Better Risk-Stratification for an Aggressive Thyroid Tumor

Dynamic risk assessment may aid clinicians in helping support informed treatment decisions

A new approach to risk stratification in patients with the tall cell variant (TCV) of papillary thyroid cancer (PTC) could help to inform patient counseling, management and surveillance for this particularly aggressive PTC subtype, Cleveland Clinic researchers have found.   

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The TCV is typically associated with higher recurrence and greater mortality compared with classical PTC. But outcomes aren’t uniformly poor. Among 94 patients with TCV who underwent total thyroidectomy (TT) with radioactive iodine (RAI) ablation at Cleveland Clinic from 1998 through 2020, those who had excellent overall responses to treatment had significantly lower recurrence and mortality rates compared to those with indeterminate or incomplete responses.

Currently, the American Thyroid Association (ATA) risk stratification for differentiated thyroid cancer relies on baseline tumor and patient characteristics to predict recurrence and persistent disease. In contrast, dynamic risk assessment (DRS) incorporates post-operative thyroglobulin, physical exam and imaging findings to further assist in determining next steps for individual patients.

“Traditionally in many cancers we focus on the beginning for prognostic information based on pathologic findings from the case and what’s going on at the time, but we haven’t focused on the response to treatment,” says lead author Joseph Scharpf, MD, Director of Head and Neck Endocrine Surgery at Cleveland Clinic. “When you start to look at that, it’s probably better in giving you more clarity on how a patient is expected to do.”

The DRS approach was pioneered for use in PTC by R. Michael Tuttle, MD, at Memorial Sloan Kettering Cancer Center, New York. “This Cleveland Clinic investigation is the first to evaluate DRS in patients with aggressive histologic variants such as TCV,” Dr. Scharpf says.

Excellent responses to treatment predict better outcomes 

At baseline, all 94 of the Cleveland Clinic patients were classified as ATA intermediate or high risk. After TT+RAI, 84.9% (n=79) patients had a complete structural response, 60.9% (n=56) had an excellent biochemical response and 55.4% (n=51) had an excellent overall response. Responses were biochemically incomplete in 10.9% (n=10), structurally incomplete in 7.6% (n=7) and overall indeterminate in 26.1% (n=24).

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The patients with an excellent overall response to therapy had lower rates of locoregional recurrence at five years compared to those with indeterminate, biochemical incomplete, and structural incomplete responses (2.0%, 33.3%, 55.0% and 85.7% respectively, p<0.001). The same was also true for 5-year distant recurrence (2.0%, 9.0%, 35.1%, and 42.9%, p<0.001).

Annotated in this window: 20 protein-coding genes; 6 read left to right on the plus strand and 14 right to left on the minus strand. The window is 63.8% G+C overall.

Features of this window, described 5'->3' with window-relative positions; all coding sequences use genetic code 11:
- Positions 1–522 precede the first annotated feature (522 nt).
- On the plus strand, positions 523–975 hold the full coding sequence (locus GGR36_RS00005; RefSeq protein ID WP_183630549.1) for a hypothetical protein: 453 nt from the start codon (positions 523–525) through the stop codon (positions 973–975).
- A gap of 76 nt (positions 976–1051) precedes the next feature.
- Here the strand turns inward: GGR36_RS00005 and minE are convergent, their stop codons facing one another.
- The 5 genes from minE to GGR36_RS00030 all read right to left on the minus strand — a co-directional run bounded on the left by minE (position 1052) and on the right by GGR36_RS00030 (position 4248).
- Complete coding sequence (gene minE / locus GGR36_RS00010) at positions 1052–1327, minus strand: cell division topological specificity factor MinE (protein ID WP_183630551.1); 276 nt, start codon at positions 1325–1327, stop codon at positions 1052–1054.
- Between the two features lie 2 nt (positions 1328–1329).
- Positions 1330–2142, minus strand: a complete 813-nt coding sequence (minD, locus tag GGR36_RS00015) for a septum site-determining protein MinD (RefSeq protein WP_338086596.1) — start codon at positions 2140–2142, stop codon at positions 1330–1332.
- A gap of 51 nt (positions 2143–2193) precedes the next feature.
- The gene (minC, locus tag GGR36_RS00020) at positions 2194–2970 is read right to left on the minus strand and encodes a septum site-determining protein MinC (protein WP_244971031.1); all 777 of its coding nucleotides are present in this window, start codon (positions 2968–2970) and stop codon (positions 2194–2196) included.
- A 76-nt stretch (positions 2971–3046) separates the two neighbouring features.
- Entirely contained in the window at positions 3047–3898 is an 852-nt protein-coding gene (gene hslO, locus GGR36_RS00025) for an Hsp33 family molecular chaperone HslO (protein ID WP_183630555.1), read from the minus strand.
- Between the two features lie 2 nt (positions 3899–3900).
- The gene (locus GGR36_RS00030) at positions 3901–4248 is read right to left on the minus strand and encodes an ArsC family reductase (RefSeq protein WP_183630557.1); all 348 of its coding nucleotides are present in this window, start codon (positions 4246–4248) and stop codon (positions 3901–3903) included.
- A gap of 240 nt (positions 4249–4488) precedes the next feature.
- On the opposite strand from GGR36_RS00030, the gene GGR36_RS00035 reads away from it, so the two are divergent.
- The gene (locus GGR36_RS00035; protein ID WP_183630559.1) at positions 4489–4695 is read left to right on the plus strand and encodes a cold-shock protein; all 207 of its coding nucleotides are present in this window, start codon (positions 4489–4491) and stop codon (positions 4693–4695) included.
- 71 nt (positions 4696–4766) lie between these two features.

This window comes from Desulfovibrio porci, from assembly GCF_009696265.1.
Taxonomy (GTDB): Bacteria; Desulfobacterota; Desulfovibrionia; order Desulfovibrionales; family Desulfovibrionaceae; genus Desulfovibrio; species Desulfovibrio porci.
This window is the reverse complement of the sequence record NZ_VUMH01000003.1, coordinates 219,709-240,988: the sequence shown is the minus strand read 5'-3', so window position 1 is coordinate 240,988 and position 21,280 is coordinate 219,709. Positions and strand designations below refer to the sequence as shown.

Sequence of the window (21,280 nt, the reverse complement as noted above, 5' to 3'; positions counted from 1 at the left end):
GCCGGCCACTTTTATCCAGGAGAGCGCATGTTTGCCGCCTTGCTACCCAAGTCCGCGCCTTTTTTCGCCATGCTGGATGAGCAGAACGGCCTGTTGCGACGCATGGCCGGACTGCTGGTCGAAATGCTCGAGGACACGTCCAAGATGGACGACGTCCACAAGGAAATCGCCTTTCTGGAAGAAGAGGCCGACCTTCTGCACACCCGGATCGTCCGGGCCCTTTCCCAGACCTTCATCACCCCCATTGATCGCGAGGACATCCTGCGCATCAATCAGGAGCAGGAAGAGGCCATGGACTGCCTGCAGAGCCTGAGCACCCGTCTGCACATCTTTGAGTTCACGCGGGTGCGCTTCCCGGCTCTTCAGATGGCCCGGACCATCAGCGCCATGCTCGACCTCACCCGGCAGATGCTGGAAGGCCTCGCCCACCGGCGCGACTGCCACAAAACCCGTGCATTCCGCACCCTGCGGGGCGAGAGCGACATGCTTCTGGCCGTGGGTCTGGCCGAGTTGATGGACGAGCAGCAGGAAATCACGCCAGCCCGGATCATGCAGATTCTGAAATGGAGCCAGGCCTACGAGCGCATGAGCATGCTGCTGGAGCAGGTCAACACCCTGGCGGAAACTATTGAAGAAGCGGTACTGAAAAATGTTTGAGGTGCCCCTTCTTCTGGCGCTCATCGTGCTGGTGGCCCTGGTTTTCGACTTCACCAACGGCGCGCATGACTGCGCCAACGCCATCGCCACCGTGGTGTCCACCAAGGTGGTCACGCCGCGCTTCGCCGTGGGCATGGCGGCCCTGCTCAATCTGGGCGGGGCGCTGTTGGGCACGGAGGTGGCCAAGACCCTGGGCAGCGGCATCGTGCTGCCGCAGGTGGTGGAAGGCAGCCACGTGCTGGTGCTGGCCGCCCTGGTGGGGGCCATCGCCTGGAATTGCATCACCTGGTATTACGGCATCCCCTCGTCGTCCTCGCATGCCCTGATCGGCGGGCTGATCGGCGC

Biochemical and overall response to therapy also predicted disease-specific mortality (P=0.007 and p<0.001, respectively), whereas structural response did not (P=0.55). 

Only one (2.0%) of the 51 patients with an excellent overall response to therapy died due to the cancer, compared with 14.3% with structurally incomplete and 40% with biochemically incomplete responses. 

None of those with excellent overall responses required additional interventions such as more RAI, reoperation, chemotherapy or radiation. In contrast, such measures were needed for 6 of 10 of patients with biochemical incomplete, 7 of 7 with structural incomplete and 14 of 24 with indeterminate response.

Clinical responses: Counseling, surveillance and management

The DRS approach could assist in counseling patients. “The diagnosis certainly creates a lot of fear,” says Dr. Scharpf. “This way, we can set up their expectations that what may be most important is how their markers are looking six months to a year after the surgery, rather than just what we’re telling them right now. We might say right up front that this is a more aggressive cancer and may carry a worse prognosis, but that by six months or a year if we haven’t seen any worrisome markers then they may be in a different category.”

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The findings may also influence post-surgical surveillance, in that “if the patient has very good results for a period of time, then maybe we don’t need to do further ultrasound or other studies,” he says.

And for the patients with sub-optimal responses to treatment, a second procedure to remove further cancerous tissue also presents an opportunity to send the sample out for molecular testing to see if the patient may be eligible for targeted therapy. “If you see certain patients who aren’t going to do well, you could be more aggressive by collecting tissue from them,” Dr. Scharpf says. “Molecular testing hasn’t been done traditionally, but now these targeted drugs have exploded. For an individual who has one of the molecular targets it’s a game-changer.”

At Cleveland Clinic’s Lerner College of Medicine’s Head & Neck Surgery department, all patients with PTC are seen in clinic by staff from surgery, radiation oncology, medical oncology, endocrinology, pathology and radiology. Members of those teams all contributed to this research.  

“We have separate multidisciplinary tumor boards for thyroid as well as head and neck cancers. We’ve found that the best outcomes have come from this approach.”